Amazon and Microsoft just crushed Google and IBM in the latest Gartner cloud IaaS rankings

But there are a lot of pros and cons when looking at the big four vendor’s infrastructure-as-a-service offerings.
By Tom Sullivan
11:29 AM
Amazon and Microsoft

Jeff Bezos, CEO of Amazon. photo via Twitter

Amazon Web Services and Microsoft’s Azure topped the new Gartner Magic Quadrant — while Google and IBM did not make the coveted leaders’ corner.

With other analyst houses, including IDC and HIMSS Analytics, predicting that healthcare entities will increasingly turn to cloud services as data-intensive trends such as population health and precision medicine come to the fore, Amazon, Google, IBM and Microsoft are widely considered to be the big four of IaaS.

This Magic Quadrant is particular to infrastructure-as-a-service offerings. Gartner describes those as hosted on-demand compute resources as well as storage and networking that hospitals and other customers can use for development and testing, running apps in production environments, batch and high-performance computing, and disaster recovery.

[Also: Cloud computing will change the nature of hospital IT shops]

So why did Amazon and Microsoft beat rivals Google and IBM?

Amazon “continues to be the thought leader and the reference point for all competitors, with an accelerating pace of innovation on top of an already rich portfolio of services,” Gartner analysts wrote, adding that AWS is the most mature service in the lot and has the deepest technical chops.

Gartner also offered reasons to be cautious about each vendor and for Amazon that is the reality that its portfolio of cloud services is so extensive it demands a certain degree of expertise and familiarity just to implement the services. Another issue to look out for is Amazon’s complicated pricing structure and limited service level agreements.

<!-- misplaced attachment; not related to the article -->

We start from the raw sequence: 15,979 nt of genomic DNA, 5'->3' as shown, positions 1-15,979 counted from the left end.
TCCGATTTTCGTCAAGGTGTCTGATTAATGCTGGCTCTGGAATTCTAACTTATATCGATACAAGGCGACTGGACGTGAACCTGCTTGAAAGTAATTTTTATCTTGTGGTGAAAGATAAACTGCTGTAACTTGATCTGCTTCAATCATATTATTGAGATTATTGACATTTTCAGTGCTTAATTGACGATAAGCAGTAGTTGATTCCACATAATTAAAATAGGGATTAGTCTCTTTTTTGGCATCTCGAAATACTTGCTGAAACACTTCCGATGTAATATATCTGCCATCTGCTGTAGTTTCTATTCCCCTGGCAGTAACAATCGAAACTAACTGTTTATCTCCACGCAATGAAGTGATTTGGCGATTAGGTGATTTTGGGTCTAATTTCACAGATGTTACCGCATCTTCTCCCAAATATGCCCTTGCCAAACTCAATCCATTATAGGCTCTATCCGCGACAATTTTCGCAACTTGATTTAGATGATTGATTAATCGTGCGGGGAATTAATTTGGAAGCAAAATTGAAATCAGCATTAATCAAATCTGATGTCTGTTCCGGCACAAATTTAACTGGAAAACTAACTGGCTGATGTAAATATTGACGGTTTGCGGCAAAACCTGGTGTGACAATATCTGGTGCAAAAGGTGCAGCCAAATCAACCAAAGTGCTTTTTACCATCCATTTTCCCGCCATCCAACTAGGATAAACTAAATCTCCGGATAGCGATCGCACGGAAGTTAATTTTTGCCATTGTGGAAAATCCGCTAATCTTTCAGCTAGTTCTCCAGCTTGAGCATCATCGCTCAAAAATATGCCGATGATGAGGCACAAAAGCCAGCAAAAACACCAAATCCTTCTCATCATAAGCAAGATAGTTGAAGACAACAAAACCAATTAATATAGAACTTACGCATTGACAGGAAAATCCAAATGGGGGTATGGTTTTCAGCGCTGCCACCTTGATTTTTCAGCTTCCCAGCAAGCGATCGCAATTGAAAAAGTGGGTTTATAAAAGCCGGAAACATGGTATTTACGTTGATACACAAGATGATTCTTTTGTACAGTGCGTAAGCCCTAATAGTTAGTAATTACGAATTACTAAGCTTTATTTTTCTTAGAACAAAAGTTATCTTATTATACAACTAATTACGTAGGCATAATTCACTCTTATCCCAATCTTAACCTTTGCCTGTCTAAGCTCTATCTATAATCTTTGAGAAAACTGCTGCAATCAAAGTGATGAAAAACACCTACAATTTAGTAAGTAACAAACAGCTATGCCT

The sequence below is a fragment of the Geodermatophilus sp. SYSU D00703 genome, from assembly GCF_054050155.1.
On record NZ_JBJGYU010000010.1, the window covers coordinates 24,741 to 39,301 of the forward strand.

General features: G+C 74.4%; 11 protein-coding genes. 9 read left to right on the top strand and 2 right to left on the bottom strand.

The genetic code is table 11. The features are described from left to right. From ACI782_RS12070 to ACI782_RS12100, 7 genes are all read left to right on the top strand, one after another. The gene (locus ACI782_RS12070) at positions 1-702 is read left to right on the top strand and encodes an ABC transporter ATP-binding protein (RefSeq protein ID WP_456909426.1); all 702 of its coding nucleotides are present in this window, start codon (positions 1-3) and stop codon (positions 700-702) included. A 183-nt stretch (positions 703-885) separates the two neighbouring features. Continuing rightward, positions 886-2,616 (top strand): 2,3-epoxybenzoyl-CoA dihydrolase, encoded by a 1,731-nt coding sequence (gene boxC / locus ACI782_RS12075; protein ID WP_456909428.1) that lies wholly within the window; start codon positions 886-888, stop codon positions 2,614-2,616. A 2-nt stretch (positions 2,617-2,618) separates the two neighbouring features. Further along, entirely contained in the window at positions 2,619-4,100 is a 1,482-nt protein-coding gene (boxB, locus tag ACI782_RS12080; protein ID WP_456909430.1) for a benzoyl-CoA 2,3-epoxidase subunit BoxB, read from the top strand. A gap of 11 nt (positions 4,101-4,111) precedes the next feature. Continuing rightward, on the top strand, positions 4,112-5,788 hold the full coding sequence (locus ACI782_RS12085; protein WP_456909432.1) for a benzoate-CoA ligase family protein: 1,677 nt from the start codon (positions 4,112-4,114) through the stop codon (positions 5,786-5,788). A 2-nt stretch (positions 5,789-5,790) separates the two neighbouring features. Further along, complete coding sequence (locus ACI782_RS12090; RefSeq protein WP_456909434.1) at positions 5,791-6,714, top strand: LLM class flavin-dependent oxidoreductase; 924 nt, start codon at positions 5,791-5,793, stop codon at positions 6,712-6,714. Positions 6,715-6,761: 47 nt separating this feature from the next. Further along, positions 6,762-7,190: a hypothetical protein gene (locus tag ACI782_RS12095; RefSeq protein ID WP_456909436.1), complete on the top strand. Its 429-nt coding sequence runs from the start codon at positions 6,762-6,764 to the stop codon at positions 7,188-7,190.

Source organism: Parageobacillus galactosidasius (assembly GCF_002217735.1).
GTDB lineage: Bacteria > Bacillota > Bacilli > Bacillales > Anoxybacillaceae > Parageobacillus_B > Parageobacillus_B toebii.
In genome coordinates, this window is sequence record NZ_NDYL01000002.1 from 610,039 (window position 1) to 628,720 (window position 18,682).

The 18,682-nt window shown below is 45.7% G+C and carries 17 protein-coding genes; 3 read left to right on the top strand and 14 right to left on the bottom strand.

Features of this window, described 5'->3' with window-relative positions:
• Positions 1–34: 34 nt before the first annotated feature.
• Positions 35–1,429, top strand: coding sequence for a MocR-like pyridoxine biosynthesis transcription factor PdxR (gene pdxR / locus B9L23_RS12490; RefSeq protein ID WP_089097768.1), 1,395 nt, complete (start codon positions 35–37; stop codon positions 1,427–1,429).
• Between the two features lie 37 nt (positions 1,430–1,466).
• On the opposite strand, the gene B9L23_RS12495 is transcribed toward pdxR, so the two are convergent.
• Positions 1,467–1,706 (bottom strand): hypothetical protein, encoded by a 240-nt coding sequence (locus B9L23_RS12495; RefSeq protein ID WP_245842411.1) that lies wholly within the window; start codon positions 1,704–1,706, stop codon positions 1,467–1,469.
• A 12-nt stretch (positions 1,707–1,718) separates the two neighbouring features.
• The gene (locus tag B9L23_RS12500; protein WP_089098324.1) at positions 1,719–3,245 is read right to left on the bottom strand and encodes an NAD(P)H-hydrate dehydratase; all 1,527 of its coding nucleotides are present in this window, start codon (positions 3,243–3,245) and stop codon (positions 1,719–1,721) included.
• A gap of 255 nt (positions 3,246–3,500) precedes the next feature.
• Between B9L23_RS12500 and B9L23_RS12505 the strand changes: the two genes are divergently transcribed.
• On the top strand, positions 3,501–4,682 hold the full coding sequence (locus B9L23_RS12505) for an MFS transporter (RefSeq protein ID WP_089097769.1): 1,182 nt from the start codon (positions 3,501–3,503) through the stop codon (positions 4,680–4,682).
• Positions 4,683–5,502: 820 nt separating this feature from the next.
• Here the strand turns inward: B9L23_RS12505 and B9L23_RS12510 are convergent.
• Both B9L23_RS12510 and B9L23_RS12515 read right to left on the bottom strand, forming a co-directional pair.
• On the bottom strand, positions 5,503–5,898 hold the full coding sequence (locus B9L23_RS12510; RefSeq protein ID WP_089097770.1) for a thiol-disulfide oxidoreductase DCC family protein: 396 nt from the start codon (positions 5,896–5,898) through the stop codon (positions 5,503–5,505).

Microsoft’s Azure, meanwhile, is what Gartner dubbed a broad and capable platform, on top of which the software giant is quickly adding innovative new features and functionalities, rather than following what competitors do. The analysts also noted that Microsoft’s recent work with partners and its embrace of Linux and other open source technologies marks “a vital and positive strategic shift.”

Among the cons are issues that customers have reported with documentation, tech support and training. The analysts also cautioned hospitals to consider Azure’s incomplete functionality and unclear guidance about which service to use for specific purposes.

Whereas Amazon and Microsoft are in the top quadrant, Google and IBM, along with Alibaba Cloud and Oracle, landed in the so-called visionaries box, meaning their ideas are solid but they do not execute as well as the leaders.

Google ranked “a distant third” in terms of marketshare, according to Gartner. But its strengths include bringing innovative in-house technologies to market, its Customer Reliability Engineering program, the company’s continuing push to be more open, such as its open source Kubernetes cluster management software.

The “deep discounts and exceptionally flexible contracts,” which Gartner said Google uses to lure customers from Amazon and Microsoft, are also among Google’s strengths.

That said, Google’s historical focus on cloud-native apps and DevOpps have resulted in features and services that are not as broad as those of Amazon and Microsoft for enterprise customers. Google recently began building out its partner ecosystem, adding more capabilities and inking partnership, Gartner noted, though it will take time for those to manifest in the open market.

[Also: Buyers Guide to cloud computing]

Coming in at fourth place, IBM is currently preparing its Next-Generation Infrastructure (NGI), however, and Gartner predicted that “is likely to help IBM evolve beyond its current status as a hosting-scale provider, making it more viable for IBM to match the cost economics of the market leaders.”

Big Blue has other strengths today that hospitals considering IaaS should know about, including its data center outsourcing business, developer ecosystem and its SoftLayer architecture.

The tech stalwart’s cons include a lack of significant improvements to the SoftLayer architecture since IBM acquired it in 2013, a disjointed cloud that does not include low-latency network context or unified security, Gartner said, and the fact that IBM has not yet committed to a delivery date for NGI.

Gartner’s Magic Quadrant also ranks eight niche players: Century Link, Fujitsu, Interoute, Joyent, NTT Communications, Rackspace, Skytap and Virtustream.

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